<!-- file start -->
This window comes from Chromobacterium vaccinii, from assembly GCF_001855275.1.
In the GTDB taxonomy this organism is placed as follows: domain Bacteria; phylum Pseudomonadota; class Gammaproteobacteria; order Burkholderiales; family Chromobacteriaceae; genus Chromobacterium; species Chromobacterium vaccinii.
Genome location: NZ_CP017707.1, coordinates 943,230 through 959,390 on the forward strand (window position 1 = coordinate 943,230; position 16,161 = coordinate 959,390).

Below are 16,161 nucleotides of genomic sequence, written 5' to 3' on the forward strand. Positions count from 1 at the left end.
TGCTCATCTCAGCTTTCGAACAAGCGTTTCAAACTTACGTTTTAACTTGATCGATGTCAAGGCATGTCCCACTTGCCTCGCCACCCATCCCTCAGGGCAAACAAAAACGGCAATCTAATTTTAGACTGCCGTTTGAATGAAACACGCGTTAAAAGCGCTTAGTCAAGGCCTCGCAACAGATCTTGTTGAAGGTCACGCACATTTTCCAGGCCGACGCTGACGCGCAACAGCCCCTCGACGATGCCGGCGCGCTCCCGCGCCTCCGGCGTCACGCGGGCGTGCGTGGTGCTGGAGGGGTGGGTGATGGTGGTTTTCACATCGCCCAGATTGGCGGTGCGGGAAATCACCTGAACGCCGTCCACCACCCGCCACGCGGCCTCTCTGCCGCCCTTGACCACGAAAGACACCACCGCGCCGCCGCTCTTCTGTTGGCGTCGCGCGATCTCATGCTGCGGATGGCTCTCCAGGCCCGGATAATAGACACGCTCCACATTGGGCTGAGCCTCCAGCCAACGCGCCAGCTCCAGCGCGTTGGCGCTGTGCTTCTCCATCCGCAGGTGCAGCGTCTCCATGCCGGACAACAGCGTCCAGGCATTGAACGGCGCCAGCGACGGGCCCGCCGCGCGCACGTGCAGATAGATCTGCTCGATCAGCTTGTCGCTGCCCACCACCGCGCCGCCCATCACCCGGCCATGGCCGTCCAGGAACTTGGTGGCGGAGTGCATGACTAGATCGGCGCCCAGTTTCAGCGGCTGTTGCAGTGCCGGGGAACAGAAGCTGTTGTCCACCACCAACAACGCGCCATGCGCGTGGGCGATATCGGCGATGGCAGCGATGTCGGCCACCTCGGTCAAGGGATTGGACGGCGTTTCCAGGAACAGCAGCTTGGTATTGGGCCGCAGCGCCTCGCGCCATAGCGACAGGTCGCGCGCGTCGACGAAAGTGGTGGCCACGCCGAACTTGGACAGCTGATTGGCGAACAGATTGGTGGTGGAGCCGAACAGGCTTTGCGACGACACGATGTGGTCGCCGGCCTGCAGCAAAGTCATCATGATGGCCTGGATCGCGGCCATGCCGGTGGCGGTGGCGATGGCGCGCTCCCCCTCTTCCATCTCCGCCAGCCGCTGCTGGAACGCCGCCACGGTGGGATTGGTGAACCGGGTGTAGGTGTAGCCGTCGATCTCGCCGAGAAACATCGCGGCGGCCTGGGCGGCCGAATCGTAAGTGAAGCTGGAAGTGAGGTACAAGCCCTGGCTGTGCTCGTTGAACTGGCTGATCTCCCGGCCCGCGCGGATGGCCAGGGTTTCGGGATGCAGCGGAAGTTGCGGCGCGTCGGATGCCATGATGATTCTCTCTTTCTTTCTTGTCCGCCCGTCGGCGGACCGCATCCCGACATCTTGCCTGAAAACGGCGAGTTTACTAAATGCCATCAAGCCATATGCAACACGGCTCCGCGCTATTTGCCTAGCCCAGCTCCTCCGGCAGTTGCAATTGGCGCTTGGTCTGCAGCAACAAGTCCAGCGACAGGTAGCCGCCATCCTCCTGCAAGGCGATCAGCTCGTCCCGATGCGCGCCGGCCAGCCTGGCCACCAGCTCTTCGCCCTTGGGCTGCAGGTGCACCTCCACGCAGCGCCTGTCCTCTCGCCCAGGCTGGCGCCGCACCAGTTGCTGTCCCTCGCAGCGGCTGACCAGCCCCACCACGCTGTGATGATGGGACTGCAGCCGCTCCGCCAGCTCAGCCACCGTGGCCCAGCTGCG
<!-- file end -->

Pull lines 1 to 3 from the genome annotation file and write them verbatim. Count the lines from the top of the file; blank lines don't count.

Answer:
This window comes from Chromobacterium vaccinii, from assembly GCF_001855275.1.
In the GTDB taxonomy this organism is placed as follows: domain Bacteria; phylum Pseudomonadota; class Gammaproteobacteria; order Burkholderiales; family Chromobacteriaceae; genus Chromobacterium; species Chromobacterium vaccinii.
Genome location: NZ_CP017707.1, coordinates 943,230 through 959,390 on the forward strand (window position 1 = coordinate 943,230; position 16,161 = coordinate 959,390).